`Freelance Love by Barbara Alvarez
Genres: Romance, Contemporary
Freelance Love is the story of Morgan Adams, who worked to achieve her lifelong dream of becoming a writer, despite the naysayers in her life, like her former boss, John Mack.
John would do anything to get Morgan back into his country clothing store. He would even lie about her honesty and ethics, as long as it means he wins. When Morgan finds out what John has done, she goes into action to protect her reputation and her career as a freelance writer.
Among those helping her is her editor, Ian, an easy-on-the-eyes stickler for good grammar and a well-turned sentence. When Ian finds out what Morgan is dealing with, he lets her know that she can count on him for support, both professional and personal – very personal.
Morgan’s English professor friend at the university puts her in touch with a tenacious bulldog attorney who pins John to the wall on his allegations of outsourcing. As John realizes that Morgan is serious about protecting her reputation, he lawyers up.
While Morgan is battling John in the legal system, she is slowly coming to realize that Ian is more than “just” her editor – and this scares her, because she doesn’t want to lose their good professional rapport. Ian will have to work hard and kiss gently to convince Morgan that they won’t lose their writing and editing edges if they become a couple.
Book Review – ‘Freelance Love’ by Barbara Alvarez ~ 2 Stars!
I really hate rating books at less than 3 stars, as all books have the potential to be five stars, but oh dear, this book is the perfect example of why authors who self-publish really need to hold fire with putting their books up for sale, and have somebody proof-read and beta it.
Freelance Love had so much potential, it had a great storyline that could have been given the respect it deserved should there not have been so many spelling and grammar errors. In the first three pages (Kindle edition) I highlighted at least eight issues with the writing. The conversations between the characters seemed extremely forced due to poor turn-taking with speech.
Here is an example;
“Hey, Grace, how’s it going? Me, I’m loving writing at home. I can set my own schedule and I am bringing a decent income in. I’m looking for ways of refining my schedule so I can add another client to my schedule.”
As well as grammatical errors, this kind of sentence is in desperate need of polishing and should have been one of the first things to do when you edit your work. This reads very much like a first draft. An issue that also presents itself is turn-taking. The line before it had been explained that main character Morgan was the one who received the phone call from her friend Grace. For one, it seems unrealistic for Morgan to start talking about herself and her own life when Grace was the one who phoned her, and hadn’t even spoken to her yet. Secondly,turn-taking is a must. This conversation would read so much better if this speech was cut up into chunks. For example;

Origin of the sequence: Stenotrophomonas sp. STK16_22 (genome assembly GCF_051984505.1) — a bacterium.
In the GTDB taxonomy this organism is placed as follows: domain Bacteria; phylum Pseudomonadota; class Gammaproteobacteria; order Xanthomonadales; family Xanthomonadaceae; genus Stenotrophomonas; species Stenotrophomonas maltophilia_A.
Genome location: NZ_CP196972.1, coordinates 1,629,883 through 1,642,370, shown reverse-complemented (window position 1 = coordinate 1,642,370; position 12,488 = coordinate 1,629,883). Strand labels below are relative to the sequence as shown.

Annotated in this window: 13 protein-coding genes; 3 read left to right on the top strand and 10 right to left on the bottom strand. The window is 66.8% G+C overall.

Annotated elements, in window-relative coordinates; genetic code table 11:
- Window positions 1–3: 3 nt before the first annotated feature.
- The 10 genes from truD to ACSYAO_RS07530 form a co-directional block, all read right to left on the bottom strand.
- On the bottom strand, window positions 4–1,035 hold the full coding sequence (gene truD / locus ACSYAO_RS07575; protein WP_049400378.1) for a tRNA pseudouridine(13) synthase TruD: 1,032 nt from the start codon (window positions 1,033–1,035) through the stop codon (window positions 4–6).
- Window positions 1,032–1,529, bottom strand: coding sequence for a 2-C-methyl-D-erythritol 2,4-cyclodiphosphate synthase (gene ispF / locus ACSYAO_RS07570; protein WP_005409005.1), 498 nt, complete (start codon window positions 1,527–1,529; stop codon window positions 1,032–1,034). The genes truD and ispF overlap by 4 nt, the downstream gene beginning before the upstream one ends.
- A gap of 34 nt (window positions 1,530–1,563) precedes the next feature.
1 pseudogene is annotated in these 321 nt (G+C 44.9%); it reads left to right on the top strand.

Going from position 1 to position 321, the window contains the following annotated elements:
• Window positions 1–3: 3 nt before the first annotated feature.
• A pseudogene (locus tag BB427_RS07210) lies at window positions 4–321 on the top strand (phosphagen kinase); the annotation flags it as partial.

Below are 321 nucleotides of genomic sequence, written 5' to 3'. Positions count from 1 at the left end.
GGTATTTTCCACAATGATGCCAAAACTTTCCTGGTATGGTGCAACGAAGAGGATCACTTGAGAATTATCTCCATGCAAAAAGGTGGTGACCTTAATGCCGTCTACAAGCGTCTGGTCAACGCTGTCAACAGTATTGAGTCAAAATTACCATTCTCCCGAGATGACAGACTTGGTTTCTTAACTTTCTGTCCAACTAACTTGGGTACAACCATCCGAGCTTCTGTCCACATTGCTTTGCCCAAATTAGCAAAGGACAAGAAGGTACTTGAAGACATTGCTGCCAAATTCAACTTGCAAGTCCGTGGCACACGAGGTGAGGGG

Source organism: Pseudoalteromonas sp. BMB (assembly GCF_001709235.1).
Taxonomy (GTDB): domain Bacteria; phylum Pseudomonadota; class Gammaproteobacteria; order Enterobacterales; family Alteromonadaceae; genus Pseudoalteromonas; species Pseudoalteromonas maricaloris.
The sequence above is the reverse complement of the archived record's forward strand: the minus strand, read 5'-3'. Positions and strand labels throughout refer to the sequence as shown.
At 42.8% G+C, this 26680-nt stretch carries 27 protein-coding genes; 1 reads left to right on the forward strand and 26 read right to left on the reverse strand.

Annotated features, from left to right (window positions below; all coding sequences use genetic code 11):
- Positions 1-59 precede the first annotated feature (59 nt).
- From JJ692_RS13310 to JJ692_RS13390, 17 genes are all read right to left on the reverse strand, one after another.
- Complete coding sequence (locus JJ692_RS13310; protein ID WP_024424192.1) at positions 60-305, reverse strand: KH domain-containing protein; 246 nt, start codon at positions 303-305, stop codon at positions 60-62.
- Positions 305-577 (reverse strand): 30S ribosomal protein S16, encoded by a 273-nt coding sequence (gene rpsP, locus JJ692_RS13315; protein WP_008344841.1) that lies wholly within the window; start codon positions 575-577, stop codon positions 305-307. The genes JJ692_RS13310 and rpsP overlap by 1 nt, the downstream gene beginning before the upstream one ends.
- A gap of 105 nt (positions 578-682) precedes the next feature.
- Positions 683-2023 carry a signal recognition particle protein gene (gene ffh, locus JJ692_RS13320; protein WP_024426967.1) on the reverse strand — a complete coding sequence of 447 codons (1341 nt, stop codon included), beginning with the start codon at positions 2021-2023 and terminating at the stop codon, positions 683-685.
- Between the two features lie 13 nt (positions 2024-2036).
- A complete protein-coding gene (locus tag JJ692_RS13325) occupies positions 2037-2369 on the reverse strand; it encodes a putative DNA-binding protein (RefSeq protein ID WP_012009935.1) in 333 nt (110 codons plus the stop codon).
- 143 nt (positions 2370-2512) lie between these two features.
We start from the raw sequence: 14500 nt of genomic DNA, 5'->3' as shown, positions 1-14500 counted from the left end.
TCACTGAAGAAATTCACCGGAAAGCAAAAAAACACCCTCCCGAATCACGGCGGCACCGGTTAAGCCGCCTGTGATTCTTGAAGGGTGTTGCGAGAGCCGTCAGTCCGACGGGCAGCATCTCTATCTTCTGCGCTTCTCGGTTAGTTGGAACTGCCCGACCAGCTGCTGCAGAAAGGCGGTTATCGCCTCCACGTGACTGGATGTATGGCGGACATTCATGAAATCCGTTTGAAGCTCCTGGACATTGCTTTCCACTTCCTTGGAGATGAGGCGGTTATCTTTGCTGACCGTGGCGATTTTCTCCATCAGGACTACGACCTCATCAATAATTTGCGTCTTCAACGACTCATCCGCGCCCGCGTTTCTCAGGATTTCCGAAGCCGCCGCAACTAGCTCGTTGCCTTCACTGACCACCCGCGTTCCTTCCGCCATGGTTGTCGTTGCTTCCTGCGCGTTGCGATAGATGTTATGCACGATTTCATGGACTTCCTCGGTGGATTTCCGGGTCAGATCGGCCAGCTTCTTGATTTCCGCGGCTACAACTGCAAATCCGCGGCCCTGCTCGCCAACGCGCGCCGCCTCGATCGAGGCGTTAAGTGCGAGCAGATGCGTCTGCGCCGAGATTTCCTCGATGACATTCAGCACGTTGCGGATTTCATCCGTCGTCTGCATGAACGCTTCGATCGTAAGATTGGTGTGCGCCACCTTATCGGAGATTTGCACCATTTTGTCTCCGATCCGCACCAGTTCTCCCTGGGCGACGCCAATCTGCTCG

“Hey Grace, how’s it going?”
“Great thanks. How are you enjoying working from home?”
That would have given an opening for Morgan to then talk about her enjoyment of her writing and how she is bringing in a decent income.
Thirdly, why is the word schedule used three times? I know a big no-no in writing is making overly enthusiastic use a thesaurus, but in cases like this using an alternative word is a must. For example;
“I’m looking for ways of refining my schedule so I can add another client to my schedule.”
why not use;
“I’m looking for ways of refining my timetable so that I can add in another client.”
This kind of thing continues on throughout the novel.
The passage of time in this story was also very strange. There were many occasions when Morgan made plans to see someone, a meeting which held potential promise for character and story development, only for the next paragraph or chapter to be set a week later with the meeting only briefly mentioned. If this was how the author wished to set out the story, that is completely fine, but I felt there should have been a mention of the event at the beginning of the paragraph or chapter and a clear indication of how much time had passed. As I found myself waiting for a meeting or event to occur only to find out much later that it had already happened and there had been a gap in time.
I really hate giving bad reviews but this book could have been so great. There was a really interesting and inventive storyline yet the writing read like a first draft and could have been improved so much with another proof-read and edit.
My own suggestion to the author would be that they take the book down from online suppliers, and have two or three people give it a proof-read and then edit accordingly.
~ Goodreads ~